BOZEMAN — One of volleyball’s royalty is calling it a career.
Wayne Moorman, who has been the head volleyball coach at Bridger High School for more than 30 years, has decided to retire at the conclusion of this weekend’s Class C state volleyball tournament at Brick Breeden Fieldhouse on the campus of Montana State University.
Moorman has guided Bridger to 10 Class C state championships during his tenure and has won more than 700 matches with the Scouts.
“It’s been enjoyable, is probably the best word I can think of, is that it’s been enjoyable,” Moorman said on Thursday. “The kids mostly, for the most part — there’s some that might disagree — but they have treated me like I have been a king, which I’m not, but they’ve treated me that way, and I’ve appreciated it. And that’s one reason I probably would come back or do that, is the way I was treated. I was treated well by the people there in Bridger, by the school, the faculty and then the kids that I have. They make it pleasant, enjoyable. It doesn’t seem like a job. It’s just kind of a fun thing to do, and I’ve enjoyed that.”
Moorman took over the Bridger volleyball program in 1985, albeit reluctantly, according to him. A former Roundup football coach, Moorman claims he was just helping out in the mid-80s before he was convinced to assume the head coaching position. He’s since led one of the most dominant programs in the state, guiding the Scouts to their first state championship in 1990.
They repeated in 1991 before an incredible stretch to close out the decade. Bridger won five consecutive titles from 1995-99. Moorman led the team to three more titles in 2003, 2004 and 2005. Assistant coach Robin Smith has been on the sideline with Moorman for all 10 of those championships, joining the Scouts in the late 1980s.
“Your success also goes with the help that you get, and Robin’s been exceedingly great help,” Moorman said. “At first when he came, he had a struggle to even hit the ball. But now, he’s just been a great, great help. I can’t emphasize that enough. Without him, I would’ve been in bad shape. What I don’t think of, he already takes care of anymore: ‘I’ll do it, I’ll do it.’ Very, very gracious, very helpful. He’s got a dry sense of humor that the kids like. He’s been with me, and I’ve really appreciated his time and efforts. One reason we were successful is because of him.”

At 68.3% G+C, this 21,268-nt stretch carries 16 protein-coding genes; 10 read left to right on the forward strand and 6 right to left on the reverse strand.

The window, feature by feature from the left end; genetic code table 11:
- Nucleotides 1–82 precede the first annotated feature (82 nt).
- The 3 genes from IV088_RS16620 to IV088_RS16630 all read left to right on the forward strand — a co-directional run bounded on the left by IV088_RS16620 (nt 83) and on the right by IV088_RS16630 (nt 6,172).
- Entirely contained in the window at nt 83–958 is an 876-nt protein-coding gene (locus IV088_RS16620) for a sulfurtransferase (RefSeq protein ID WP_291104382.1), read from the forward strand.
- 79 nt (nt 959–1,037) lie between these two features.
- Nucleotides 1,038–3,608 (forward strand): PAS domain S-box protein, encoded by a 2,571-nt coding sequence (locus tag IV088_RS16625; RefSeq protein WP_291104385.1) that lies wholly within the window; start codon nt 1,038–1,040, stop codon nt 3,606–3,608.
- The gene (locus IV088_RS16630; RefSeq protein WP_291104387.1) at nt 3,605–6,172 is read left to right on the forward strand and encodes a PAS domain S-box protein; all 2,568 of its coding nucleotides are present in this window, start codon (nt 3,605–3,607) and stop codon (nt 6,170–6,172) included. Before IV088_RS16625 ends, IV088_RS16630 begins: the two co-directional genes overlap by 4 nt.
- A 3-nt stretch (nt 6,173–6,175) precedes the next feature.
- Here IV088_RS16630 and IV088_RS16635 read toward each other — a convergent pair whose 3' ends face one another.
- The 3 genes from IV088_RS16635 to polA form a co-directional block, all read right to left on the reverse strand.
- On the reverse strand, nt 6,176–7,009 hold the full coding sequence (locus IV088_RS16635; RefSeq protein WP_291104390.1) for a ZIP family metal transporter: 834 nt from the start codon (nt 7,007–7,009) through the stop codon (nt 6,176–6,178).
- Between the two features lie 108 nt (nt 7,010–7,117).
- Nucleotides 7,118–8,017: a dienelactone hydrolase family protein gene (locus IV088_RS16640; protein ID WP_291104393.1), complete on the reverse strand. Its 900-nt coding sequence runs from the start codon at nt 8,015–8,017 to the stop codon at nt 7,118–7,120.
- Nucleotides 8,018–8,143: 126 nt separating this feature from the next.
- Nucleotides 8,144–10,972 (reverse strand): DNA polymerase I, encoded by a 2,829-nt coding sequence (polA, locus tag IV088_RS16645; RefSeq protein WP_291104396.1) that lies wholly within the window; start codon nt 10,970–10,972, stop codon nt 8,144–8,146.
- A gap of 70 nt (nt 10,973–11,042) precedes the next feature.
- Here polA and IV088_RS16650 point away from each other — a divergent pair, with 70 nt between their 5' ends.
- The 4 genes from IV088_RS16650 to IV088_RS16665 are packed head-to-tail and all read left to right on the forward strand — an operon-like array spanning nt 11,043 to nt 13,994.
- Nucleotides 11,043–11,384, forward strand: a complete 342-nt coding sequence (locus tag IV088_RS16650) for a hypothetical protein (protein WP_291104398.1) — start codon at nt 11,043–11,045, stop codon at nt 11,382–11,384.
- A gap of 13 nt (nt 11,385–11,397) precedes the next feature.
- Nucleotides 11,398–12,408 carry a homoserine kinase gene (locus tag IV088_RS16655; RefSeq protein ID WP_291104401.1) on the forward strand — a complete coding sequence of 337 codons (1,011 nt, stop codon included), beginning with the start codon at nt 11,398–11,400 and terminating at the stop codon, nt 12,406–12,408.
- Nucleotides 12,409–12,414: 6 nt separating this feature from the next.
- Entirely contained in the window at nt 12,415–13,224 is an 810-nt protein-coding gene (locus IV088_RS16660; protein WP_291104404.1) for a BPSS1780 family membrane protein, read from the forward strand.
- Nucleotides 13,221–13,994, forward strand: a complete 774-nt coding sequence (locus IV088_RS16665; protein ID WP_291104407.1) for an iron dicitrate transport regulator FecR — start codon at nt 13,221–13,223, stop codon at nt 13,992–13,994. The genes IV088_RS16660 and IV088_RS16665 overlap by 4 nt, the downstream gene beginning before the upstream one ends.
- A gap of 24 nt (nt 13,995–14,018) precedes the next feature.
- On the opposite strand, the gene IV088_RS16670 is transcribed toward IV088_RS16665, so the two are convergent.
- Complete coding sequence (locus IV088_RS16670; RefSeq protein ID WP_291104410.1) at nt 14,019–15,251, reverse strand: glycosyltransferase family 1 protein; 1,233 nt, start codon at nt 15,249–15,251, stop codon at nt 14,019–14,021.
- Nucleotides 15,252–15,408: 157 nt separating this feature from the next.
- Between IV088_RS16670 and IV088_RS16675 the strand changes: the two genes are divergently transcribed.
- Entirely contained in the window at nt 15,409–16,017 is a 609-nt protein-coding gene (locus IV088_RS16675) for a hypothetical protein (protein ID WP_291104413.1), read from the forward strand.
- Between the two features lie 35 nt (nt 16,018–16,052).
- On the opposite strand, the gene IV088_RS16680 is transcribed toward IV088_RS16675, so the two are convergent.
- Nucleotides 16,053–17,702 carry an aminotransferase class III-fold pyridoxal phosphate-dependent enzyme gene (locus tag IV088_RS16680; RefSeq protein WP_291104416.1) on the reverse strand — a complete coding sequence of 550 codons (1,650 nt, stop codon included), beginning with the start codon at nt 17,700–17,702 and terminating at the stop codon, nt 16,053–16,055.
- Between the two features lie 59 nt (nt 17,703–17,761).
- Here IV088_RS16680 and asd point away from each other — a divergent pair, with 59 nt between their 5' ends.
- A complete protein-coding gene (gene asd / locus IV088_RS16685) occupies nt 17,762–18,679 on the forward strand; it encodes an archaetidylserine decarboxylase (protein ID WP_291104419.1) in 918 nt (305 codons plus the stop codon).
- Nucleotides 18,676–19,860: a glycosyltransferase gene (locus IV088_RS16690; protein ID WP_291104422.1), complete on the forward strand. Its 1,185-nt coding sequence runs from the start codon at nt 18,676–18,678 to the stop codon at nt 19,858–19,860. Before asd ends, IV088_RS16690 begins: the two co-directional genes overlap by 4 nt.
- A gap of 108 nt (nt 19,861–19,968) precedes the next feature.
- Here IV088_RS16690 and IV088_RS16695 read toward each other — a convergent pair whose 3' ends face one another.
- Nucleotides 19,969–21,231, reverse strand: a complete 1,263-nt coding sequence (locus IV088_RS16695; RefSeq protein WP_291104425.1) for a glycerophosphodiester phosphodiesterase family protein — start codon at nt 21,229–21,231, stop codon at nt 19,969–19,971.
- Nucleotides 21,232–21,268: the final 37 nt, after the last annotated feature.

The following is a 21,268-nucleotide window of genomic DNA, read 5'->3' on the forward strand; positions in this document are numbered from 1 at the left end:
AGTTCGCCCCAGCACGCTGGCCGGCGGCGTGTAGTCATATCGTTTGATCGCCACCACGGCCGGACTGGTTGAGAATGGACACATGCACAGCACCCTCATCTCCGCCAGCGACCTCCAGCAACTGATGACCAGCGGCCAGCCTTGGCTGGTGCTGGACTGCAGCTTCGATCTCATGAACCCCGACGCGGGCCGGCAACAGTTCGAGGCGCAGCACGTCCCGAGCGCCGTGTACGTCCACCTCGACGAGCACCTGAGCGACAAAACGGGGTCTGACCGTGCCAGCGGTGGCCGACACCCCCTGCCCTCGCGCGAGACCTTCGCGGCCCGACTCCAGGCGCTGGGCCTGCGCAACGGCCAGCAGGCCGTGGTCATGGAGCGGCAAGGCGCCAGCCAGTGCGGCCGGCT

Smith joked that Moorman has hinted at retirement multiple times in the past. If this is the one that sticks, though, Smith indicated he’ll join Moorman in retirement. Both are ready to turn the program over to assistant coach Lena Kallevig, a former player of theirs.
They’ll hope that transition doesn’t start too soon, though. Bridger lost its first-round match Thursday — a 25-23, 13-25, 25-21, 12-25, 15-8 loss to Simms. The Scouts will return to the Fieldhouse floor on Friday, taking on Plentywood in a 10 a.m. loser-out match.
If that is Moorman’s final match coaching the Scouts, he has no regrets when looking back at the past 34 years.
“It’s been an enjoyment,” Moorman said. “It’s been a fun opportunity, and I’m grateful that God gave me that opportunity.”
(Editor’s note: MTN Sports will have much more with Wayne Moorman on Sunday as our featured Sunday Conversation.)